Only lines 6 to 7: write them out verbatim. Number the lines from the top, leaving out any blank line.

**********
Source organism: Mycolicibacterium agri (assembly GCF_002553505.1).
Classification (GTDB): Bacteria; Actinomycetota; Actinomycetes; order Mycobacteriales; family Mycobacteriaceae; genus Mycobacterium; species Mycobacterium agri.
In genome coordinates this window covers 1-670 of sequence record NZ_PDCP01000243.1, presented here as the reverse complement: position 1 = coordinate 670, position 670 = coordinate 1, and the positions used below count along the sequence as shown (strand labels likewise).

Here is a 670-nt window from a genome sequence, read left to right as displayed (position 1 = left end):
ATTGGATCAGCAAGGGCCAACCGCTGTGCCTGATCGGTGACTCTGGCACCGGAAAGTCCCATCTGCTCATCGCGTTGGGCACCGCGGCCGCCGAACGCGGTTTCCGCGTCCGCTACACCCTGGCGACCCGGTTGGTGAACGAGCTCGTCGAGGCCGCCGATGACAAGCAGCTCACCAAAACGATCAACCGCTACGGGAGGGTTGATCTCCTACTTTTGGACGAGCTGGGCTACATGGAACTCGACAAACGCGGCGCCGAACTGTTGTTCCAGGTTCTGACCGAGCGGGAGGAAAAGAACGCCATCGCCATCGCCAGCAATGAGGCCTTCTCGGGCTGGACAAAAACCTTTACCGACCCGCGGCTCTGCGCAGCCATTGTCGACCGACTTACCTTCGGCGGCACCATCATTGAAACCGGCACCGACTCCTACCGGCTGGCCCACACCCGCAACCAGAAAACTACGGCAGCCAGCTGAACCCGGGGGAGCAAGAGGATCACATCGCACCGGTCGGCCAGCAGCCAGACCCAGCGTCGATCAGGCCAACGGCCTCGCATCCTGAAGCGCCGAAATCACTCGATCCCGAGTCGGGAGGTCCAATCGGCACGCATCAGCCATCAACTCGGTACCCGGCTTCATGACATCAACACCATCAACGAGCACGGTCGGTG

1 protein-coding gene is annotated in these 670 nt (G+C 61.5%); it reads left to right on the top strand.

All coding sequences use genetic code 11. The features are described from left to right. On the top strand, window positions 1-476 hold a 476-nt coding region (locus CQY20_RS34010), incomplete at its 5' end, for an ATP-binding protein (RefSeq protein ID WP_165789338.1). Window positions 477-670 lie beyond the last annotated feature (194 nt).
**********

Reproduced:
1 protein-coding gene is annotated in these 670 nt (G+C 61.5%); it reads left to right on the top strand.

All coding sequences use genetic code 11. The features are described from left to right. On the top strand, window positions 1-476 hold a 476-nt coding region (locus CQY20_RS34010), incomplete at its 5' end, for an ATP-binding protein (RefSeq protein ID WP_165789338.1). Window positions 477-670 lie beyond the last annotated feature (194 nt).